Ground Water Canada

News Contamination Water Issues
Environmental Defence manager seeks moratorium on tailings growth to protect groundwater

Expert to testify before Parliamentary Environment Committee

February 6, 2024  By Ground Water Canada

Ottawa – The manager of the climate and energy program at Environmental Defence is calling for a moratorium on tailings growth and a plan to clean up toxic spills in advance of his testimony before a Parliamentary Environment Committee.

Aliénor Rougeot’s message is to be delivered on the anniversary of the news that Imperial Oil’s Kearl mine had been leaking toxic industrial wastewater for more than nine months, threatening to contaminate area groundwater. The delay in making the news known in a timely manner raised the ire of local Indigenous communities.

“It is infuriating that no one has faced legal consequences for the Imperial Oil disaster and cover-up,” Rougeot said. “Governments watch as oil companies break the rules, raking in record profits while leaving an environmental disaster. The tar sands’ toxic tailings grow larger every day, threatening rivers, wildlife, and entire communities. Imperial Oil must be charged, but this is just the tip of the iceberg. It’s time for a moratorium on tailings growth and a credible plan to clean up this toxic mess. Anything less leaves communities at the mercy of corporate negligence.”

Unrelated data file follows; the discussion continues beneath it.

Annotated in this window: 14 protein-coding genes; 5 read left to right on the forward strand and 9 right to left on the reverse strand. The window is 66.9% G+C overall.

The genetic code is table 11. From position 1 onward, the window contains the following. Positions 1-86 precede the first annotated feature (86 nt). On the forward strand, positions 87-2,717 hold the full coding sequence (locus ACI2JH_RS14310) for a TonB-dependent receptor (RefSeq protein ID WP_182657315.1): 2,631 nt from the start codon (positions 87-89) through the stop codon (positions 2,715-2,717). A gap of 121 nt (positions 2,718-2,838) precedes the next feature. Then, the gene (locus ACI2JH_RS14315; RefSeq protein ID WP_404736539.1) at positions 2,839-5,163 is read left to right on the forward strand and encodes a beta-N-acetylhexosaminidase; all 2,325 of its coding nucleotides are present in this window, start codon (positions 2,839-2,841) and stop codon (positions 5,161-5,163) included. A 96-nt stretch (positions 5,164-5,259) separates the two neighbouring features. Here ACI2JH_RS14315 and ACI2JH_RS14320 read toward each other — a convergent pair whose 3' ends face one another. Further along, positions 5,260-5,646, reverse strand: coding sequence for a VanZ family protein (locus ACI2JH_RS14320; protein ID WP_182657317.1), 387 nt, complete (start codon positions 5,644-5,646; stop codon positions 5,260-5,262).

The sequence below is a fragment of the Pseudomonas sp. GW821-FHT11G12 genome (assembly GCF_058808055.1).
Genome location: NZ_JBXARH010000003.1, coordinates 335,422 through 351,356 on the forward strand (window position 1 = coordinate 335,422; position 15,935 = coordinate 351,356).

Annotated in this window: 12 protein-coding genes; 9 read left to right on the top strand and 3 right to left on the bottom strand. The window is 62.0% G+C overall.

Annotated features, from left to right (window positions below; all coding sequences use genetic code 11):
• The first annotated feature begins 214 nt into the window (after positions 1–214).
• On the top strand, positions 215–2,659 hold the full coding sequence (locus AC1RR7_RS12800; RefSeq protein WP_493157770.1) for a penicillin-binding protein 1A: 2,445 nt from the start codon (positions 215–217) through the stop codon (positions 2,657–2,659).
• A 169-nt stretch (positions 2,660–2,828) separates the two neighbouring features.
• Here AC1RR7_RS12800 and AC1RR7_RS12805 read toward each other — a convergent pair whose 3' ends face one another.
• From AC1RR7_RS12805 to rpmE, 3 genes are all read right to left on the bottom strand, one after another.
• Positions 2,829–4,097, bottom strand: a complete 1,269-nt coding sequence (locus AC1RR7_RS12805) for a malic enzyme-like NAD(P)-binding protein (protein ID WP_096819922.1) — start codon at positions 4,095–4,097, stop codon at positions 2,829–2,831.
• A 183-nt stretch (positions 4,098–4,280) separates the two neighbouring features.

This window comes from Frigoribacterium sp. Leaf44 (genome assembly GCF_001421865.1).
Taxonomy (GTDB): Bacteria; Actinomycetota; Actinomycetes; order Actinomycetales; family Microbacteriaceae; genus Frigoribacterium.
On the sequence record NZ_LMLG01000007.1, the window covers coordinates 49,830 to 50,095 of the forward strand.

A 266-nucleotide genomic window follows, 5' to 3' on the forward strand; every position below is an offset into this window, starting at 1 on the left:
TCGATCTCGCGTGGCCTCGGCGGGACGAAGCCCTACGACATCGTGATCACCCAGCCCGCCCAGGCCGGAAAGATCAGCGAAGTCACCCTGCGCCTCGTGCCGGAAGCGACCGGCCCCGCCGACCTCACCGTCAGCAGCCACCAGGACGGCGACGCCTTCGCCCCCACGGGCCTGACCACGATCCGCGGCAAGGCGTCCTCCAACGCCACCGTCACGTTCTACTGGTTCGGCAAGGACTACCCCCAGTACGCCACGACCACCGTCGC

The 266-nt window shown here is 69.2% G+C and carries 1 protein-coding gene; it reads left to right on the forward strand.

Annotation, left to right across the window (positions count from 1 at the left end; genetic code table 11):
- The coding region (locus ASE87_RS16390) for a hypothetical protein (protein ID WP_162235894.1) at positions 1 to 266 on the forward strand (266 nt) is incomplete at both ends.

Jesse Cardinal, executive director at Keepers of the Water, added, “The Imperial Oil disaster confirmed what our communities have said for generations: big polluters are free to do whatever they want in our traditional territory – our backyards. The Alberta Energy Regulator has shown us over and over that it is wilfully neglecting to keep us safe from toxic waste and pollution. It must be dismantled and rebuilt with a co-governing body, where downstream impacted Indigenous communities have policy-making authority and leadership roles.”

The public only learned about the leak after a subsequent spill at the same facility, which released 5.3 million litres of industrial waste into the environment. Despite this, a year later, Imperial Oil has not faced charges or penalties under the Fisheries Act or provincial environmental protection laws.

Print this page


Stories continue below